Physician Offices and Groups-Coverage Guidance

(Known under Medicare as billing "Incident to Physicians' Services")

Unlike physical therapists and occupational therapists, speech-language pathologists were not recognized as providers who could directly bill the Medicare program until July 16, 2008, when the Medicare Improvements for Patients and Providers Act (MIPPA) of 2008 was passed. MIPPA included a provision that allows speech-language pathologists in private practice to directly bill the Medicare program effective July 1, 2009. For more information go to Medicare & Speech-Language Pathologists in Private Practice.

Speech-language pathologists enrolled in the Medicare program are no longer subject to the "incident to" rule, may see patients without the direct supervision of a physician, and should use their own Medicare numbers when submitting reimbursement for their services, even if they work in a physician office/group.

Speech-language pathologists who do not wish to be enrolled in the Medicare program may still provide services to Medicare beneficiaries by contracting with a physician's office and following the "incident to" rules, as outlined below. The Medicare program allows "auxiliary personnel" (non-physician employees and independent contractors) to bill under a physician's provider number. This billing practice is permissible as incident to physician services. In order for the services to be billable as incident to:

Some steps to consider in contracting with a physicians office include:

  1. Contacting physicians' offices to see if there is an interest to bring a speech-language pathologist into the practice.
    • Medicare does not place limitations on the type of physician practice with which a speech-language pathologist may affiliate.
  2. Negotiating a contract with the physician practice
    • Medicare does not regulate the terms of payment between a physician and its employees.
    • The SLP should negotiate for the most favorable terms. A logical starting point for negotiations is the Medicare reimbursement rate for the speech-language pathology services, and the average private insurance payment per evaluation and per treatment sessions.
      • Stark Laws - Physician self- referral laws do not apply to services rendered by employees or contractors of the physician practice as long as incident to a physician service rules are adhered to.
  3. Understand all Medicare rules and regulations
    • CMS policies can be found on their website. Many CMS intermediaries and carriers have local coverage determinations specific to dysphagia or speech-language pathology services. These local determinations can be found on the intermediaries' or carriers' websites.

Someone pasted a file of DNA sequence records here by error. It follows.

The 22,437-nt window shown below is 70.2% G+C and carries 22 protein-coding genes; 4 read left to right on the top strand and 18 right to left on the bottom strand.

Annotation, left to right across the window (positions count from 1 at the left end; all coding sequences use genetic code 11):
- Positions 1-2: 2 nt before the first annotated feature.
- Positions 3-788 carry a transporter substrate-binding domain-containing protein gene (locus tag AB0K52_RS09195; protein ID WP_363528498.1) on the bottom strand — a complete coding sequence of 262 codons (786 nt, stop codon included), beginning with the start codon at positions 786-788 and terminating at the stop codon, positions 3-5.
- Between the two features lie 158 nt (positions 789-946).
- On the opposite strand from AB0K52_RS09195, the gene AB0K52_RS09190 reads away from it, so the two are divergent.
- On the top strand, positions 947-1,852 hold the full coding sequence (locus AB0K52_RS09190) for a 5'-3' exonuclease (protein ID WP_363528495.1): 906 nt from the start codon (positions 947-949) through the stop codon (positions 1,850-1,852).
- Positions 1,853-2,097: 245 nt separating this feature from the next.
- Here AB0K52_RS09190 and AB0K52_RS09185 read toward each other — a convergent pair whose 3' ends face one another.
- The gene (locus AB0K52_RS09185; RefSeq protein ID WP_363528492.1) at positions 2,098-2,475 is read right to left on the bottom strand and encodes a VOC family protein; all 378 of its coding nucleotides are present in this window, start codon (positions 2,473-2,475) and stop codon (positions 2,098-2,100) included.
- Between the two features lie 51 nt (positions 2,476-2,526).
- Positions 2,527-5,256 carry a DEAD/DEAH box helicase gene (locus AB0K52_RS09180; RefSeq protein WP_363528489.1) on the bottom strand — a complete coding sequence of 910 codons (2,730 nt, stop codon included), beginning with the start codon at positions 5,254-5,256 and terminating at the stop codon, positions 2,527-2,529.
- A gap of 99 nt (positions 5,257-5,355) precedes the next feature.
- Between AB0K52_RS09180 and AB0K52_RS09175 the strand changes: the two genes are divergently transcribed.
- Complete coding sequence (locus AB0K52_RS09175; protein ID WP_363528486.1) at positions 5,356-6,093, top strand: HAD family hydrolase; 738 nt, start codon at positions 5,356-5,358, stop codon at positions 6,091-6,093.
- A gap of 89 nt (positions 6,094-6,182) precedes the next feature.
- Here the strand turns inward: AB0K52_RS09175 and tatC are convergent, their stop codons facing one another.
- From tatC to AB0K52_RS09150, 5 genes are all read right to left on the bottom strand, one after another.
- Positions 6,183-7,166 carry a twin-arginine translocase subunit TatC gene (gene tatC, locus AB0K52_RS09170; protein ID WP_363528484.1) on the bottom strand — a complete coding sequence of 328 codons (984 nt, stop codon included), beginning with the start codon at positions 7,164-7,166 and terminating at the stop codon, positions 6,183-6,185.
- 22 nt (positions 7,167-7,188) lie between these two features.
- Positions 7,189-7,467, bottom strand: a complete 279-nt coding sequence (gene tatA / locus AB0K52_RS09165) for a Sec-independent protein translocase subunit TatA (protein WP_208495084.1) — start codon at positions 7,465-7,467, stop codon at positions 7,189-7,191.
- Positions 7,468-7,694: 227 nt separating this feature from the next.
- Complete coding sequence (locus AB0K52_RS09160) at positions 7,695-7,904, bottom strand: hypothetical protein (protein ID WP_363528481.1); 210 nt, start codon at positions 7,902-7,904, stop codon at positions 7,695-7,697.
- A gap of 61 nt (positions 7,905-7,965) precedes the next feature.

4. Billing Medicare
    • Speech-language pathology services are billed in the same manner as physician services using the appropriate CPT and diagnostic (ICD) code.
    • Speech-language pathologists should also be aware of any Correct Coding Initiative (CCI) edit, which would preclude certain CPT code pairs being billed together on the same day. Learn more about CCI edits.

CMS affirmed that current qualification and training standards for therapists under Medicare apply to services rendered by employees or contractors of physicians. CMS adopted a new regulation, 42 CFR 410.62, "Outpatient speech-language pathology services: Conditions and exclusions" that references speech-language pathology qualifications for home health agency conditions of participation (42 CFR 484.4):

Speech-language pathologist . A person who:

  1. Meets the education and experience requirements for a Certificate of Clinical Competence in speech-language pathology granted by the American Speech-Language-Hearing Association; or
  2. Meets the educational requirements for certification and is in the process of accumulating the supervised experience required for certification.

Medicare rules require that a physician, physician assistant (PA), nurse practitioner (NP), or clinical nurse specialist (CNS) be in the office suite when therapy services are rendered. In States that authorize physicians, PAs, NPs, and CNSs to provide one or more therapy services, they need not meet the training requirements applicable to therapists.

Again, only speech-language pathologists in physician offices who are not enrolled as Medicare providers are subject to the "incident to physicians' services" rule. Speech-language pathologists who do not wish to contract with a physician's office may bill Medicare directly by becoming a Medicare provider and establishing their own private practice.

For additional information on Medicare billing and coverage, contact ASHA's Health Care Economics and Advocacy Team at

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